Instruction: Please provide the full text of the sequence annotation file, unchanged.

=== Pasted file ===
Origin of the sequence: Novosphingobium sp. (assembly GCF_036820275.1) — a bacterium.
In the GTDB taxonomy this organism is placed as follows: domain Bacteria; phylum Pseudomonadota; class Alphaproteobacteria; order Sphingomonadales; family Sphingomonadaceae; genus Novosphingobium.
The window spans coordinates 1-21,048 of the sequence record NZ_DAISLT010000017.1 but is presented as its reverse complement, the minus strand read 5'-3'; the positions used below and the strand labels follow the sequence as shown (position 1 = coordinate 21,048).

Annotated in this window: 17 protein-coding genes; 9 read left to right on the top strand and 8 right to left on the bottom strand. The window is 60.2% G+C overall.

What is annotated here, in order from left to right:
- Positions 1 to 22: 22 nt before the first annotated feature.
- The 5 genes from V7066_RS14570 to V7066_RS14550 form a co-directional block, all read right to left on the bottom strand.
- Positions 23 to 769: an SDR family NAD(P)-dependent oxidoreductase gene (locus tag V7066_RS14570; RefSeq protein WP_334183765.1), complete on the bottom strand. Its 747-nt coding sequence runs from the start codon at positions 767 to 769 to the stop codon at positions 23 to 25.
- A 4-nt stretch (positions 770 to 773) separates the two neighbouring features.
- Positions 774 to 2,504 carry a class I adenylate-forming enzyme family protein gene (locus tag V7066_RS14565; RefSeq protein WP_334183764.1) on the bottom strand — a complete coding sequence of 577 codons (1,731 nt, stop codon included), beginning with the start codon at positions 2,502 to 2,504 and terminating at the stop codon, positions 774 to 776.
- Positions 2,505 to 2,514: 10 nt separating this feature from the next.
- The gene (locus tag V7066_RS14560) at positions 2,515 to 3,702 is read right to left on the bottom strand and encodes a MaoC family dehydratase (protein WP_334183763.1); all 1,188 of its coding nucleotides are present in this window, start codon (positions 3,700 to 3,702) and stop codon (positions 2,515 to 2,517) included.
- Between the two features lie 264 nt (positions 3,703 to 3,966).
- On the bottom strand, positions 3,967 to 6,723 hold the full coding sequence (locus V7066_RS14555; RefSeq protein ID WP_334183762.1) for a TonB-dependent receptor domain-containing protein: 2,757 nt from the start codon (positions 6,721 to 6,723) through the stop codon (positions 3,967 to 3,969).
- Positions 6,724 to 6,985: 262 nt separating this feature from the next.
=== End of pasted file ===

Origin of the sequence: Novosphingobium sp. (assembly GCF_036820275.1) — a bacterium.
In the GTDB taxonomy this organism is placed as follows: domain Bacteria; phylum Pseudomonadota; class Alphaproteobacteria; order Sphingomonadales; family Sphingomonadaceae; genus Novosphingobium.
The window spans coordinates 1-21,048 of the sequence record NZ_DAISLT010000017.1 but is presented as its reverse complement, the minus strand read 5'-3'; the positions used below and the strand labels follow the sequence as shown (position 1 = coordinate 21,048).

Annotated in this window: 17 protein-coding genes; 9 read left to right on the top strand and 8 right to left on the bottom strand. The window is 60.2% G+C overall.

What is annotated here, in order from left to right:
- Positions 1 to 22: 22 nt before the first annotated feature.
- The 5 genes from V7066_RS14570 to V7066_RS14550 form a co-directional block, all read right to left on the bottom strand.
- Positions 23 to 769: an SDR family NAD(P)-dependent oxidoreductase gene (locus tag V7066_RS14570; RefSeq protein WP_334183765.1), complete on the bottom strand. Its 747-nt coding sequence runs from the start codon at positions 767 to 769 to the stop codon at positions 23 to 25.
- A 4-nt stretch (positions 770 to 773) separates the two neighbouring features.
- Positions 774 to 2,504 carry a class I adenylate-forming enzyme family protein gene (locus tag V7066_RS14565; RefSeq protein WP_334183764.1) on the bottom strand — a complete coding sequence of 577 codons (1,731 nt, stop codon included), beginning with the start codon at positions 2,502 to 2,504 and terminating at the stop codon, positions 774 to 776.
- Positions 2,505 to 2,514: 10 nt separating this feature from the next.
- The gene (locus tag V7066_RS14560) at positions 2,515 to 3,702 is read right to left on the bottom strand and encodes a MaoC family dehydratase (protein WP_334183763.1); all 1,188 of its coding nucleotides are present in this window, start codon (positions 3,700 to 3,702) and stop codon (positions 2,515 to 2,517) included.
- Between the two features lie 264 nt (positions 3,703 to 3,966).
- On the bottom strand, positions 3,967 to 6,723 hold the full coding sequence (locus V7066_RS14555; RefSeq protein ID WP_334183762.1) for a TonB-dependent receptor domain-containing protein: 2,757 nt from the start codon (positions 6,721 to 6,723) through the stop codon (positions 3,967 to 3,969).
- Positions 6,724 to 6,985: 262 nt separating this feature from the next.